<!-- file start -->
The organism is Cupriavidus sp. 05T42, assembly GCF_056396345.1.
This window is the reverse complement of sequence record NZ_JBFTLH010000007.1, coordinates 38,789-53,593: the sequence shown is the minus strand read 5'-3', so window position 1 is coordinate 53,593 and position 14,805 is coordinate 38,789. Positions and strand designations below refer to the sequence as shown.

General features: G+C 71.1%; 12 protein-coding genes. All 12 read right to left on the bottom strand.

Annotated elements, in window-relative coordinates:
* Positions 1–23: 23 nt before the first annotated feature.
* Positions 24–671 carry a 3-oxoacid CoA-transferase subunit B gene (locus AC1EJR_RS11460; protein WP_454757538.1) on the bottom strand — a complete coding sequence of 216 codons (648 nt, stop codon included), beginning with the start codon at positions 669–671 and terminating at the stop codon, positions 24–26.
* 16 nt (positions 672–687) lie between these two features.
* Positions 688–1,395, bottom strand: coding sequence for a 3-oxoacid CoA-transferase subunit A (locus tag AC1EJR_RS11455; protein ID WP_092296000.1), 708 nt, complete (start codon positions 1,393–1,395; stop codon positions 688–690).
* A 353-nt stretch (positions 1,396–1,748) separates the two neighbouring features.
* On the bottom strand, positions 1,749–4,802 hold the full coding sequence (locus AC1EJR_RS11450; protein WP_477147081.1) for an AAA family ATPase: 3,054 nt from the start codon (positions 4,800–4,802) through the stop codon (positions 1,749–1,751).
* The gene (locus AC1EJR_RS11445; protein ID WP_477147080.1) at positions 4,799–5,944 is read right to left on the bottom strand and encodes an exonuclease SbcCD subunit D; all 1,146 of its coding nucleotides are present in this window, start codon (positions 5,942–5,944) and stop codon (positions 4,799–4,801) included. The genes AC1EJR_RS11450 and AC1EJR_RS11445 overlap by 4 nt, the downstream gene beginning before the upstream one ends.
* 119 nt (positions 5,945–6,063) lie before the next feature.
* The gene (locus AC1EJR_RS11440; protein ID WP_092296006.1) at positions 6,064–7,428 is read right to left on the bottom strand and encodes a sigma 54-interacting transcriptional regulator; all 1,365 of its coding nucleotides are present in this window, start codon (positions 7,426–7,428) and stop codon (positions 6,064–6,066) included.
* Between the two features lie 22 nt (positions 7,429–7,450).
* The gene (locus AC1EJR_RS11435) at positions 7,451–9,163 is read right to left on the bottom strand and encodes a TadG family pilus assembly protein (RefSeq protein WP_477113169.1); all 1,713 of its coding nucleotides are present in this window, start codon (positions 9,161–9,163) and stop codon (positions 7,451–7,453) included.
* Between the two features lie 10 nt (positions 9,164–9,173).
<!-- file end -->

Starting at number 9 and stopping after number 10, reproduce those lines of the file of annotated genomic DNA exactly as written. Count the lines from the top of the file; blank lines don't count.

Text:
* A 353-nt stretch (positions 1,396–1,748) separates the two neighbouring features.
* On the bottom strand, positions 1,749–4,802 hold the full coding sequence (locus AC1EJR_RS11450; protein WP_477147081.1) for an AAA family ATPase: 3,054 nt from the start codon (positions 4,800–4,802) through the stop codon (positions 1,749–1,751).